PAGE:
With wisdom teeth being the last to erupt, often there is not much room left in the mouth to fit the new teeth. There aren’t many people who would look forward to a wisdom tooth extraction. Most of us feel that it is going to be painful, and the recovery would be long and problematic. However, the reality is different. In most cases, there would hardly be any pain at all – for the most part you would experience only mild discomfort – and the recovery time can be as short as two days! If you have your wisdom tooth extracted on Friday, you could be back at university or back at work by Monday.

Before you head on down for your appointment, here are a few things you need to know about wisdom teeth and the extraction-aftercare process.

Why do wisdom teeth need to be removed?

Wisdom teeth are the last set of back molars to come through in your mouth and are placed in the corners right at the back of your jaws. Since they erupt much later than all your other teeth, it could end up causing several issues. If it does not have sufficient space to fit in, they could end up pressing up against the other teeth which will force them to go out of alignment as well. You may find that impacted wisdom teeth have a high chance of leading to bacteria traps in your mouth which would result in sensitive, swollen gums and tooth decay. Delaying a routine procedure like a wisdom tooth extraction could lead to great discomfort in the future. You could unnecessarily be putting your other teeth around the problem site at risk too.

The wisdom tooth removal procedure

At the consultation, which is the initial stage, we will inspect the problem site and take x-rays to determine how long the removal procedure would take and how long the recovery period would be.

If your wisdom tooth has erupted without any problems such as – impacting another tooth, has come through at an odd angle – the extraction would only take a couple of minutes. Although, if instead, the tooth is infected, is sitting at an angle and/or is impacted and the gum tissue needs to be cut away – the procedure would take much longer.

Once we extract the tooth, we would usually like to keep you under observation for 5 to 10 minutes so we can make sure that clotting has taken effect and the bleeding has stopped. Once we are satisfied with this and once you are feeling alright you could be on your way back home to get some much-needed rest.

The longest we would expect a patient to be in the chair for is 90 minutes – and that is if we are pulling out all four of your wisdom teeth. This includes the time for consent, numbing, the extraction and the initial recovery time. Of course, simpler extractions would be quicker, as would having to pull out fewer teeth.

Simple cases – that take only a short time in the chair, usually includes the following:

  • Erupted wisdom tooth
  • Wisdom tooth that is not affecting any other teeth
  • Wisdom tooth has come through at a standard angle

The more complex cases, could take longer if:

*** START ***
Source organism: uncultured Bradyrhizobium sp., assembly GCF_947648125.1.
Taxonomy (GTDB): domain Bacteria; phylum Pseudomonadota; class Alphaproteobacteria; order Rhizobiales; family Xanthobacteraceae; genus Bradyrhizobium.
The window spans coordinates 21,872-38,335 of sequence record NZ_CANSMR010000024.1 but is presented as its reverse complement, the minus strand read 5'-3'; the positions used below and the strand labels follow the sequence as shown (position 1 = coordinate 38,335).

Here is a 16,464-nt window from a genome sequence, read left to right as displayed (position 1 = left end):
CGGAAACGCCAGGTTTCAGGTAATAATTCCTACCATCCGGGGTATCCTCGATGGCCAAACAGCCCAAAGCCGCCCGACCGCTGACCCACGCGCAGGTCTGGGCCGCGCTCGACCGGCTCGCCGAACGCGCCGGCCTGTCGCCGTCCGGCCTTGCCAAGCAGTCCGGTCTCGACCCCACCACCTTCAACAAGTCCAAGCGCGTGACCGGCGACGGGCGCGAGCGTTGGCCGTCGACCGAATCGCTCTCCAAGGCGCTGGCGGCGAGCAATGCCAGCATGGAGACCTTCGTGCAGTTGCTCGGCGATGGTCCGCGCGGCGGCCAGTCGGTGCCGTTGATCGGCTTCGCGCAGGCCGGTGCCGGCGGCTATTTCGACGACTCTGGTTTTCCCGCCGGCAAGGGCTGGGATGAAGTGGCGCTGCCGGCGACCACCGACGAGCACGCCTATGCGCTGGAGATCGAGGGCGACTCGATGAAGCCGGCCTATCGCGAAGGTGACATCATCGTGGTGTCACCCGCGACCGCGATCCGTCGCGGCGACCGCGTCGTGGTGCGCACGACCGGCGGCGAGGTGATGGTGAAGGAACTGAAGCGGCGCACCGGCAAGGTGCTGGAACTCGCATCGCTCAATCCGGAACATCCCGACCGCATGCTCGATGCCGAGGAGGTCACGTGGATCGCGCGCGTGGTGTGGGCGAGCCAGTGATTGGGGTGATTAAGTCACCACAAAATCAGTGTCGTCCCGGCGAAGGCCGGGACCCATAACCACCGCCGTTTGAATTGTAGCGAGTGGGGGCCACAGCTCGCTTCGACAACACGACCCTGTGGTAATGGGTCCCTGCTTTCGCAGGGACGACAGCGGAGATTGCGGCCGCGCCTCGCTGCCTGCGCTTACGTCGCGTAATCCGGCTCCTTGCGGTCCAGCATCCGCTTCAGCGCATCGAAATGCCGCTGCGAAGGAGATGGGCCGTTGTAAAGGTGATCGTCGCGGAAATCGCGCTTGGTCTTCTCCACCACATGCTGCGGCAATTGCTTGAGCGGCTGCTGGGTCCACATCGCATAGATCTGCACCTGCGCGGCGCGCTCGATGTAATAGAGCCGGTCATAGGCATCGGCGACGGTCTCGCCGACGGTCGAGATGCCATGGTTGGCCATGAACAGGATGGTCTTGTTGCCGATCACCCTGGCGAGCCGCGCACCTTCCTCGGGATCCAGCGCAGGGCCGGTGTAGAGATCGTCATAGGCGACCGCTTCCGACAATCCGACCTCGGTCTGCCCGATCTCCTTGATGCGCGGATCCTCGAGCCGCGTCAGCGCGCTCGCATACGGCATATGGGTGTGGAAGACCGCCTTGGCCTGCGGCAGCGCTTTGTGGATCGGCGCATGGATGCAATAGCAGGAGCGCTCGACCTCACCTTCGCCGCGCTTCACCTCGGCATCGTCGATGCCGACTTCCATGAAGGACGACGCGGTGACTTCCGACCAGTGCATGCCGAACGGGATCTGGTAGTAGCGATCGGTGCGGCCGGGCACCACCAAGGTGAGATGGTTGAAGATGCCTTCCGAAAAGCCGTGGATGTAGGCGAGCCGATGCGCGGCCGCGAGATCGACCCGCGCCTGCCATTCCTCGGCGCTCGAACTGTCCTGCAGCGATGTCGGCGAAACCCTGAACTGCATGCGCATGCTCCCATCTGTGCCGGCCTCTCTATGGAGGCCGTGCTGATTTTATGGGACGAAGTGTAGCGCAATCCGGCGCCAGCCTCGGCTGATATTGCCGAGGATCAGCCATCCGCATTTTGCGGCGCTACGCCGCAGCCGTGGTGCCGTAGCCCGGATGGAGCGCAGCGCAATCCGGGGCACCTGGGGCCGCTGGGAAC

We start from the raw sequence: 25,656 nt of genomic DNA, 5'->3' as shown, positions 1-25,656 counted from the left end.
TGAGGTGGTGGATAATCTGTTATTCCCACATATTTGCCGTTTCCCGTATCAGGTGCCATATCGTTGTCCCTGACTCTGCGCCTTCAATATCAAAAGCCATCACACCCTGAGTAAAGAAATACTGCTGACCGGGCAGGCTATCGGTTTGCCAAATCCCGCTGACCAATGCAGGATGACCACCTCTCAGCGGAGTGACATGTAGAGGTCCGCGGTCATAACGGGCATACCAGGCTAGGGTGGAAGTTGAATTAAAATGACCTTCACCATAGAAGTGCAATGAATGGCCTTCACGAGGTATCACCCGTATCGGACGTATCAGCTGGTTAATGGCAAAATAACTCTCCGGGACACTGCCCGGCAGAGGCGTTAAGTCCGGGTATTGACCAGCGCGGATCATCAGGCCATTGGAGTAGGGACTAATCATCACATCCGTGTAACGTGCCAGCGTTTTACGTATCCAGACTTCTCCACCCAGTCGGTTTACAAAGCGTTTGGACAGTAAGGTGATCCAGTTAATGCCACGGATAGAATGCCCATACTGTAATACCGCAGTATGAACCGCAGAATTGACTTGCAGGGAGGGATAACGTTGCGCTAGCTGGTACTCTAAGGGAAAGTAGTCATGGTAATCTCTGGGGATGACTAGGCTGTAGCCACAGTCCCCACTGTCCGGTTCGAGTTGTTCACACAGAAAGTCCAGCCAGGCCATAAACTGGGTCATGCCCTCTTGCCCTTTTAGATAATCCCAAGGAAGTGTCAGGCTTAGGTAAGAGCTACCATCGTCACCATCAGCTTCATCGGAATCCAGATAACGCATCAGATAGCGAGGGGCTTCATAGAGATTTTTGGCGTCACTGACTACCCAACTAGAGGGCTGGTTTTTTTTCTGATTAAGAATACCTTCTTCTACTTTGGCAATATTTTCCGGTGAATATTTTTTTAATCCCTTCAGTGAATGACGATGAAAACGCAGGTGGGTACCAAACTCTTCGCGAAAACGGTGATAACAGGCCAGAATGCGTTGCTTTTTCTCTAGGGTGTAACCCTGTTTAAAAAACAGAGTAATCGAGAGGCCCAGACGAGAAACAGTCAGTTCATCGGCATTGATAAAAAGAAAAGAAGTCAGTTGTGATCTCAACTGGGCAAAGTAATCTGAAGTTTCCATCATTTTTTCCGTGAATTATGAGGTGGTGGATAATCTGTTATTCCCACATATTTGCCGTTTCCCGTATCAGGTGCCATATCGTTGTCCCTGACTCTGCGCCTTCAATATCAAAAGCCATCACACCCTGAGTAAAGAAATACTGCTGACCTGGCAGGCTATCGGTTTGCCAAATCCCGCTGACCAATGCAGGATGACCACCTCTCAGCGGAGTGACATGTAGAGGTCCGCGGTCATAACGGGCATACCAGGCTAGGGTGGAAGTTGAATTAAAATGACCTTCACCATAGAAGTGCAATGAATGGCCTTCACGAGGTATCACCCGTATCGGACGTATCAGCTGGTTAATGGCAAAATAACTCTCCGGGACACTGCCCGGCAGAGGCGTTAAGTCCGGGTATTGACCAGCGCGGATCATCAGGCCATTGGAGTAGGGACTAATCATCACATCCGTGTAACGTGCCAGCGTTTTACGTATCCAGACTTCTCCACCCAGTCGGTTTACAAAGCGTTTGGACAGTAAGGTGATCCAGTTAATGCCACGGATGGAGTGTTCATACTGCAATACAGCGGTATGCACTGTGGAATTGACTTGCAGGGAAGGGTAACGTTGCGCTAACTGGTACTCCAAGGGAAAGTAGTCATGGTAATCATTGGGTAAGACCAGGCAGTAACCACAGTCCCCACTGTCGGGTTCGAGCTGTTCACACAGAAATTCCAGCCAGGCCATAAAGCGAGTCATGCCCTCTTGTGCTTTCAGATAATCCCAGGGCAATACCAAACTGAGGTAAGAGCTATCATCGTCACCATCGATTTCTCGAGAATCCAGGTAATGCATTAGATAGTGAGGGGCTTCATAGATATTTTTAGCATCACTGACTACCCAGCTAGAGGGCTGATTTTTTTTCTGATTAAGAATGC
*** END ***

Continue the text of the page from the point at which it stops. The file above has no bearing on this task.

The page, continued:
• The teeth have become infected
  • The tooth is positioned at an angle
  • Wisdom tooth is impacted
  • Gum needs to be cut away

How long does pain after wisdom tooth extraction last and how long is recovery?

The answer to this can be infuriating, but it really does depend. Here are some of the different scenarios and potential recovery times.

  1. The tooth is not angled and there is no impaction. It has erupted without any interruptions or issues so the extraction for this case is going to be quick and our patients’ feedback suggests there is little to no pain afterwards for this type of procedure.
  2. A bit of a more complicated case is when the gum tissue needs to be cut away. This could lead to more swelling and discomfort. You will need to take a couple of days off work and mild painkillers to manage the pain.
  3. A crooked wisdom tooth that has come at an angle and is impacting another tooth will need much longer time to remove and a much longer healing time as well. You will experience mild discomfort in the following days, but regular painkillers should be enough to manage the pain. You would have to take some days off work, but if you are able to avoid talking too much and can avoid meetings you may even be able to get back much earlier!
  4. In some instances, the wisdom tooth will need to be extracted under general anaesthetic. For this, we will refer you to a surgeon who will conduct the procedure in a hospital. Typically, these will take longer to heal from and will cause a bit more swelling and soreness. Your surgeon will be able to give you a clearer picture of how the procedure takes place.

Most of us want to know how long it will take to heal from wisdom tooth removal procedures because we need to fit it in around work or uni commitments. If this is you, we strongly suggest that you do not delay the process and wait until the tooth hurts. Once the tooth is at this stage, it will inevitably result in an emergency extraction, and will not allow you to have a chance to schedule it around your other commitments.

Post procedure care

What to avoid after wisdom teeth removal

  • Refrain from smoking
  • Refrain from drinking alcohol
  • Refrain from strenuous exercise

How to aid the healing process

  • Keep hydrated – drink plenty of water
  • Rest well
  • Apply ice-pack to help with swelling
  • Gently soak and rinse your mouth with lukewarm, salty water

Chat to the friendly team at Fernvale Dental

Once we examine you and take some x-rays, we will be able to give you a clearer picture of how long it will take to heal from the wisdom tooth extraction. After we have a good understanding of the state of your teeth, we will b e able to plan the removal around any other commitments you may have. So do not delay the process until the pain sets in – give us a call to have a chat about your concerns today!